The United Kingdom (also known as Great Britain) is made up of England, Wales, Scotland and Northern Ireland. It has a long history as a major player in international affairs and fulfils an important role in the EU, UN and NATO.
A journey through the UK is a journey through history - from the ancient megaliths of Stonehenge to the space-age domes of the Eden Project in Cornwall. It's also a trip to the 21st-century: London is gearing up for the 2012 Olympics while cities like Manchester, Leeds and Newcastle revel in their heritage and confidently face the future, with industrial buildings revitalised as waterfront galleries or trendy apartments, flanked by tempting bars, shops, restaurants and some of the finest music venues in the world. For the history buff, few cities compare with Edinburgh and Glasgow; for the hungry, try haggis if you must but don’t miss the Aberdeen Angus beef or smoked salmon from Dumfries & Galloway or, for the thirsty, the peerless malt whiskies of the Isle of Islay or Obanawait. There is wild mountain scenery of the Highlands & Northern Islands and cold, sparkling seas washing against the Outer Hebrides.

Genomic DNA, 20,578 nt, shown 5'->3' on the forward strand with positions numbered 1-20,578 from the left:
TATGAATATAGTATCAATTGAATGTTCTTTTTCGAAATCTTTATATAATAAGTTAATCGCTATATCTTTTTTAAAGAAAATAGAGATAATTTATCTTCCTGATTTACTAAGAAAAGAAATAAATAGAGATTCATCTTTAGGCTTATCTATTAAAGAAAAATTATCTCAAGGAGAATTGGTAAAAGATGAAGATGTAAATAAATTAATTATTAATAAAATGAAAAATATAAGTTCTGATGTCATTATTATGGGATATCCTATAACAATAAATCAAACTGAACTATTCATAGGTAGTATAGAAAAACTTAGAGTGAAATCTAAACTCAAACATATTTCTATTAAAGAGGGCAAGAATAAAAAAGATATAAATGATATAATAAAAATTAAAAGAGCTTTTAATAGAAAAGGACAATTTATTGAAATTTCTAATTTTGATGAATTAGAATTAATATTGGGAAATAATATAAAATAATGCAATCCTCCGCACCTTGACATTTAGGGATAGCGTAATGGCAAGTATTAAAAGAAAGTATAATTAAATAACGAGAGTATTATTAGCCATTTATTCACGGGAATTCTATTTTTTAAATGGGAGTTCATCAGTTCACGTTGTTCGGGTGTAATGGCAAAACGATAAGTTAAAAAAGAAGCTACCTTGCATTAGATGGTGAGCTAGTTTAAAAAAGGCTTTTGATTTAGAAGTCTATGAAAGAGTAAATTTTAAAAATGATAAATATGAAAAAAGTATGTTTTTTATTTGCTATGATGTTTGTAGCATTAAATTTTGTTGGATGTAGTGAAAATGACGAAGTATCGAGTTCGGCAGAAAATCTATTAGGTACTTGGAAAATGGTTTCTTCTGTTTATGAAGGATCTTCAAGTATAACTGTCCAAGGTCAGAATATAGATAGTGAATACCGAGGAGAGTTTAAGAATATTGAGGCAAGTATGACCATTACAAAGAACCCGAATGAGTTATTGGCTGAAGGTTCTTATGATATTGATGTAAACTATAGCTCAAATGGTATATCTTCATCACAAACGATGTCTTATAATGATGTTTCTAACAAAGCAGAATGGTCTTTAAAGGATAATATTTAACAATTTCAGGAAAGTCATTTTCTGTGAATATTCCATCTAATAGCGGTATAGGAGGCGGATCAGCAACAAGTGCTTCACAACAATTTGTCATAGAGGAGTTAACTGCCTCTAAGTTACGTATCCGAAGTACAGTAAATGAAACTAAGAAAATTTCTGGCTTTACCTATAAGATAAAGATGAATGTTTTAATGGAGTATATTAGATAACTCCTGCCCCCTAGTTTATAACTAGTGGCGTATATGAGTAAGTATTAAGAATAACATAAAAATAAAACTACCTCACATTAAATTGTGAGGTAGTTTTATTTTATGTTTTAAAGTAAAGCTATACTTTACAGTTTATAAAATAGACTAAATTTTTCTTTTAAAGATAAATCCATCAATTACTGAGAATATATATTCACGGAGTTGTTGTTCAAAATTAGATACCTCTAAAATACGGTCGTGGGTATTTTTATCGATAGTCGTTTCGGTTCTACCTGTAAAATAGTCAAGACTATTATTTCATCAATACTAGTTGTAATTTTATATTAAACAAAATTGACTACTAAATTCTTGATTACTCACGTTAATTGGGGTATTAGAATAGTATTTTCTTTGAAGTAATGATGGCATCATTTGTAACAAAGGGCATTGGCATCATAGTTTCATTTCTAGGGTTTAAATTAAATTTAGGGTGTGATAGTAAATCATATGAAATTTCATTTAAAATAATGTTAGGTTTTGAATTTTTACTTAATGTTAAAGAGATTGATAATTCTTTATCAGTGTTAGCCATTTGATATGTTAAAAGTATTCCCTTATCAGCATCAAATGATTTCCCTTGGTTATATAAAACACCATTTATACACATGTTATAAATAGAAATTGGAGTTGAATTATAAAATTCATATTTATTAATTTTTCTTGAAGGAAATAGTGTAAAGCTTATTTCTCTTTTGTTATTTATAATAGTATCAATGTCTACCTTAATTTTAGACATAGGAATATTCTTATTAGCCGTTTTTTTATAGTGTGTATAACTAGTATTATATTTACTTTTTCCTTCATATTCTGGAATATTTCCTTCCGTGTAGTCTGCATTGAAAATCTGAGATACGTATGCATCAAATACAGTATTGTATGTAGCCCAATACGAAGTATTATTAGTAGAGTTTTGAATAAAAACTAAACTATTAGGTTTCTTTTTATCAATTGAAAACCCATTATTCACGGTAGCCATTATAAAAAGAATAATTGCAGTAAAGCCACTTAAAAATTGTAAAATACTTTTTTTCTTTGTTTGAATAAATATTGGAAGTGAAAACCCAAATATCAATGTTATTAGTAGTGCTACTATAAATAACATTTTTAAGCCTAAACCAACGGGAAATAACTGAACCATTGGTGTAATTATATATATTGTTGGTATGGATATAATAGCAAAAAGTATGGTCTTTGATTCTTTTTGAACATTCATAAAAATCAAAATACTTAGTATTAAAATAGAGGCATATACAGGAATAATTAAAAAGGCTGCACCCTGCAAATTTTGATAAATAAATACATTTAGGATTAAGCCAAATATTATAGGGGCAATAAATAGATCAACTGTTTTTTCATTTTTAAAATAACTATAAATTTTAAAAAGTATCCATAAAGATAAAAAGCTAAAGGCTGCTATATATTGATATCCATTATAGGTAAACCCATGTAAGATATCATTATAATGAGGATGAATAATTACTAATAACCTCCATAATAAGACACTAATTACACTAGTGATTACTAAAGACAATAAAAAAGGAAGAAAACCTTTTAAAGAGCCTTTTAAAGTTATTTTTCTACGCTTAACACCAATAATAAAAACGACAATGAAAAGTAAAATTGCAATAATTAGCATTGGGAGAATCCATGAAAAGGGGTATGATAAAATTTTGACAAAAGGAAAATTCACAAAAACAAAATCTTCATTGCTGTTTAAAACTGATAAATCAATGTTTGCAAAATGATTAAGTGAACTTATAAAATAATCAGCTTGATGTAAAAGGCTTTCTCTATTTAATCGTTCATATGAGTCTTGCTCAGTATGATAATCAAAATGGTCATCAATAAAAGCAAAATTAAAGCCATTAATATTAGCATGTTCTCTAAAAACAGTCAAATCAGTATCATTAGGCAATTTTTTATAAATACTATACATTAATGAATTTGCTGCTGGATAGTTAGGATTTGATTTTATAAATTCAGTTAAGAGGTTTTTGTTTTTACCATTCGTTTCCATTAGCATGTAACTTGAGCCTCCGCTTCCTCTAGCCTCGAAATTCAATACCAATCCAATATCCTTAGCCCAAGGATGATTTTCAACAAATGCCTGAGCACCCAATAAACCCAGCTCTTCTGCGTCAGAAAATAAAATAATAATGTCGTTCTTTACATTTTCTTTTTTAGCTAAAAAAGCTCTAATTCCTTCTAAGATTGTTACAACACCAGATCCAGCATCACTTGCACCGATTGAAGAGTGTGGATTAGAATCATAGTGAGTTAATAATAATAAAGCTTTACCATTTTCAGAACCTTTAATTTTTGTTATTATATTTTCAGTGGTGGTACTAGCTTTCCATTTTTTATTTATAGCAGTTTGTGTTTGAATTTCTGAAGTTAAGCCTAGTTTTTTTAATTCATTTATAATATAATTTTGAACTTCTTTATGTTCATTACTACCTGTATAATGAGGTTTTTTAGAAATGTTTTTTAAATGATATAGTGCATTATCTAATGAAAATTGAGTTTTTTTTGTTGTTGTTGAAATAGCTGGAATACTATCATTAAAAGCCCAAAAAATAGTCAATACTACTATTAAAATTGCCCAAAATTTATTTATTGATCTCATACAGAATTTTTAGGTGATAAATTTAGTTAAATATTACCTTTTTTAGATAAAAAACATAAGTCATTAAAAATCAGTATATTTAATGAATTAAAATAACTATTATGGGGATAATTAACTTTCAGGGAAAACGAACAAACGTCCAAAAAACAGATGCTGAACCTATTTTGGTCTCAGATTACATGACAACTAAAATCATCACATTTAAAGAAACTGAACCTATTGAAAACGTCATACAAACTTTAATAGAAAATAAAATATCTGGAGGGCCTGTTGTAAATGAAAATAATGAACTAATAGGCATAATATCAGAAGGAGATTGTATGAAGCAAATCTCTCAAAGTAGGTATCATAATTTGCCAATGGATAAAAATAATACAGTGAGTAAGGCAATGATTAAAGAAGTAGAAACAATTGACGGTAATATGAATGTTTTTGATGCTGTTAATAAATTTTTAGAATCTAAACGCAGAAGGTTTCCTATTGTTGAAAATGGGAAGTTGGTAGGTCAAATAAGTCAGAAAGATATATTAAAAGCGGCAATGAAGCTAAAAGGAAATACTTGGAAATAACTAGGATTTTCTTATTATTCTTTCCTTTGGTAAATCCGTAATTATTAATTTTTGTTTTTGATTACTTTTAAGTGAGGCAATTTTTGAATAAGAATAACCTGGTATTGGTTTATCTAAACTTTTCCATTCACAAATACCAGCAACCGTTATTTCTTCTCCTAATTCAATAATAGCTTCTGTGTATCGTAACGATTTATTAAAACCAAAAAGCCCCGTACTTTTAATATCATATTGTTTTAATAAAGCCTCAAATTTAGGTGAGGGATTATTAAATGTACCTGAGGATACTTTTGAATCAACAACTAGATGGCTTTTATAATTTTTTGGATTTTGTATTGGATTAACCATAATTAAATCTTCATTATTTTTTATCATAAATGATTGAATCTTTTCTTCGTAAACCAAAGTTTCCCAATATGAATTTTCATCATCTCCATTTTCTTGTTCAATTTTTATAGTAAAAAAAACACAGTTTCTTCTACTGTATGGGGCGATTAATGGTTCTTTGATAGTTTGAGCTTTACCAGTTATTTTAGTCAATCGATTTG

The twentieth century saw Britain having to redefine its place in the world. At the beginning of the century it commanded a world-wide empire as the foremost global power. Two world wars and the end of empire diminished its role, but the UK remains a major economic and military power, with considerable political and cultural influence around the world.
Great Britain was the world's first industrialised country. Its economy remains one of the largest, but it has for many years been based on service industries rather than on manufacturing.
The UK is ethnically diverse, partly as a legacy of empire. Lately, the country has been struggling with issues revolving around multiculturalism, immigration and national identity. It has been at the forefront of youth culture since the heyday of the Beatles and Rolling Stones in the 1960s.
It has a rich literary heritage encompassing the works of English writers such as William Shakespeare and Charles Dickens, Scot Robert Burns, Welshman Dylan Thomas and Northern Irishman Seamus Heaney.
Traditional music has deep roots across the UK, which has also produced classical composers from Henry Purcell in the Baroque period to Benjamin Britten in the 20th century.